Dry & Wet Years

“And it never failed that during the dry years the people forgot about the rich years, and during the wet years they lost all memory of the dry years.  It was always that way.”

– John Steinbeck, East of Eden


Our nature rarely changes. Humans have impossibly short memories and thanks to our recency bias we are forever focused on what just happened and struggle to take the long view.

Five years ago the market was in tatters.  Lehman Brothers had gone under and many felt the financial markets would never be the same. Through March of 2009 stocks fell preceipitously.  As the DJIA approached 6,000, talking heads and fear mongerers called for DJIA 3,000 and lower.  Inexperienced investors and veterans alike let themselves believe that this time was truly different, that capitalism as we knew it was over.  I had a client tell me that GE’s rapid decline was the “canary in the coal mine” and every major corporation was doomed.  Many (some as young as 60) said they would never again see the markets recover in their lifetime. The dry years were here, and here to stay.

All of this was just 8-10 short years after the most incredible bull market we had ever seen. These were wet years, and they were incredible. It was a time when large-cap US stocks could do no wrong and every Joe and Jane knew that the stock market returned 25% a year and you were a fool to think otherwise. Investors bemoaned advisors who told them to stay diversified, they hated bonds, international stocks and small caps.  Tech was here to stay and there was a new world order. I won’t bore you with the rest.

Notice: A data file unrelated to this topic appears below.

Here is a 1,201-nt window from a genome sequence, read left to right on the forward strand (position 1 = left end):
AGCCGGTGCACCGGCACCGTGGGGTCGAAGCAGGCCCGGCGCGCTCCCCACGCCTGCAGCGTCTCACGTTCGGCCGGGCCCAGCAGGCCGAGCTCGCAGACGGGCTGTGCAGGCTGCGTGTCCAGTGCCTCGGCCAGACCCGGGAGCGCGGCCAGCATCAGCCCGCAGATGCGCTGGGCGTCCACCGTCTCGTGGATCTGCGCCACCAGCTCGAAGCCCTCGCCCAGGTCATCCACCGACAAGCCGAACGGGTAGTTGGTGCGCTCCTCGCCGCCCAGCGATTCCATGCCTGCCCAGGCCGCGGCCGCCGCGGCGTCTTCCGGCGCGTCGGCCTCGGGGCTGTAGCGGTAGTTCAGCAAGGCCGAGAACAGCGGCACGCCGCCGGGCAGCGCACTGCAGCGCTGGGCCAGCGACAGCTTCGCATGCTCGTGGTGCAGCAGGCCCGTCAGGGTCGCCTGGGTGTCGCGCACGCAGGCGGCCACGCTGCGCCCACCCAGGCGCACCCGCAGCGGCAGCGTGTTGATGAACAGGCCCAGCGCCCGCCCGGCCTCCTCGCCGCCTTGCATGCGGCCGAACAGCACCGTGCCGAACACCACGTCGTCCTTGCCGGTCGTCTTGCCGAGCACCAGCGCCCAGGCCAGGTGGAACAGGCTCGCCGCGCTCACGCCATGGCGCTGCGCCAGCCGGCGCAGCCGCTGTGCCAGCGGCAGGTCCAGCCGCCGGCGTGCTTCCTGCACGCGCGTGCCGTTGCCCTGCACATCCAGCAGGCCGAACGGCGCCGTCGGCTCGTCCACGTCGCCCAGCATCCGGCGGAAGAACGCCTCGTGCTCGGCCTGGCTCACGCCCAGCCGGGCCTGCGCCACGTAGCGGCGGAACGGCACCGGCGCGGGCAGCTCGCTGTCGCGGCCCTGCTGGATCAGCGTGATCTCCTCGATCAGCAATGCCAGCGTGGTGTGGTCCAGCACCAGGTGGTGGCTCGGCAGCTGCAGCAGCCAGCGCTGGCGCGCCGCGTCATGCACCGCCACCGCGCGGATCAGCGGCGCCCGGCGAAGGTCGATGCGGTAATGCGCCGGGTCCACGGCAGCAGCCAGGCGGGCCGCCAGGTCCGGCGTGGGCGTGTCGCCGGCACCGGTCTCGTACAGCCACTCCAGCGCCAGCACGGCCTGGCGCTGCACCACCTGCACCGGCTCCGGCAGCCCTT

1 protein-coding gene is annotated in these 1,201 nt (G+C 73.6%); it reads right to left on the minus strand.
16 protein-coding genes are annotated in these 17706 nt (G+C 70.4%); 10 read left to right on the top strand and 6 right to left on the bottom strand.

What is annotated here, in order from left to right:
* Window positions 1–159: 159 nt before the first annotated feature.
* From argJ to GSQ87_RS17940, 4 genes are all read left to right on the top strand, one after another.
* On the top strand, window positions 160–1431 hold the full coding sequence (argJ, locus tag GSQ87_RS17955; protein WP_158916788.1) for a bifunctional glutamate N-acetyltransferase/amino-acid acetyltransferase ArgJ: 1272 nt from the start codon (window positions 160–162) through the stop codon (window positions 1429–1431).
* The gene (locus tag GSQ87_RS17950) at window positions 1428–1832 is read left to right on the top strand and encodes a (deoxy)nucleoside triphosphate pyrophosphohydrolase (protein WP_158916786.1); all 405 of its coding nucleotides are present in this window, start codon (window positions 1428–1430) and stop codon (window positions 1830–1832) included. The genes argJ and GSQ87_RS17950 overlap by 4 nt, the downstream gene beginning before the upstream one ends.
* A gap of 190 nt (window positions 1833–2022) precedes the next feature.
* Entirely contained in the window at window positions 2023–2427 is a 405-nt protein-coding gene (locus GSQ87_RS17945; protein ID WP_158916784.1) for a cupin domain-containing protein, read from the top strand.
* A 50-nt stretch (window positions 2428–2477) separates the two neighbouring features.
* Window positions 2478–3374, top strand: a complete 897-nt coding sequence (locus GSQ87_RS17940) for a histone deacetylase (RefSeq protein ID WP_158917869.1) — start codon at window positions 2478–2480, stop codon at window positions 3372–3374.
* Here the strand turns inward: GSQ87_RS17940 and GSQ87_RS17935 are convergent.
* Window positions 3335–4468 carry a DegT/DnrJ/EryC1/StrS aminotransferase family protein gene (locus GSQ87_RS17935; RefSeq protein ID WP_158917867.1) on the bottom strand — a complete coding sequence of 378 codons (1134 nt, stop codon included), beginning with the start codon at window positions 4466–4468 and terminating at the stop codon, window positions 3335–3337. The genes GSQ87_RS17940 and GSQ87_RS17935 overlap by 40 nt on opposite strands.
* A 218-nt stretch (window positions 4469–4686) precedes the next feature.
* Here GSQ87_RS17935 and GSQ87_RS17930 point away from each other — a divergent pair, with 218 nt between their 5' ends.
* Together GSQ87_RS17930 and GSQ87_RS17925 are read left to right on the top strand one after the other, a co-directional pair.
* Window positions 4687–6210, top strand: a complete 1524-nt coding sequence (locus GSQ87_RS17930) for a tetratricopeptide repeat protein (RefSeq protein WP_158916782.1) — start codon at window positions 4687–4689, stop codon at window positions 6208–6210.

Let me tell you a secret: it’s always and never a new world order.  The world is changing so rapidly that you cannot conceivibly keep up with it. Markets change, economies change, businesses change, consumers and governments change.  Every day. But these changes are what drive capitalism. These changes create new businesses, kill old businesses, create new competitive advantages and devour companies who cannot keep up. It is this creative destruction that makes capitalism work and generates long-term returns to owners.

And now it has started to rain again, perhaps just gently.  US stock markets have recovered from their ’09 lows and posted new record highs. Corporate profits have grown, supporting stock market gains.  Unemployment is still dragging itself painfully lower. Yet there is little euphoria, yet.  Anyone reading this knows I am not one to try to guess where we are headed.  We could have a correction tomorrow for all I know.  Or this bull market could extend another 50%. Flip a coin.

But if the bull run continues, if the euphoria and excitement over stocks returns, will we remember the dry years?  Can we remain committed to our long-term investment strategy in the face of our neighbor bragging about his 30% return this year? Will we insulate ourselves from the hype, from the promise of the next tech IPO or the allure of (yet another) new world order? Will we rebalance, selling our winners and buying the “losers” with the knowledge that the winds of change could be around the corner and controlling the risk profile of our portfolios is among our foremost concerns?

Time will tell, but if we get another 20%+ year in stocks for 2014, expect me to repost this.

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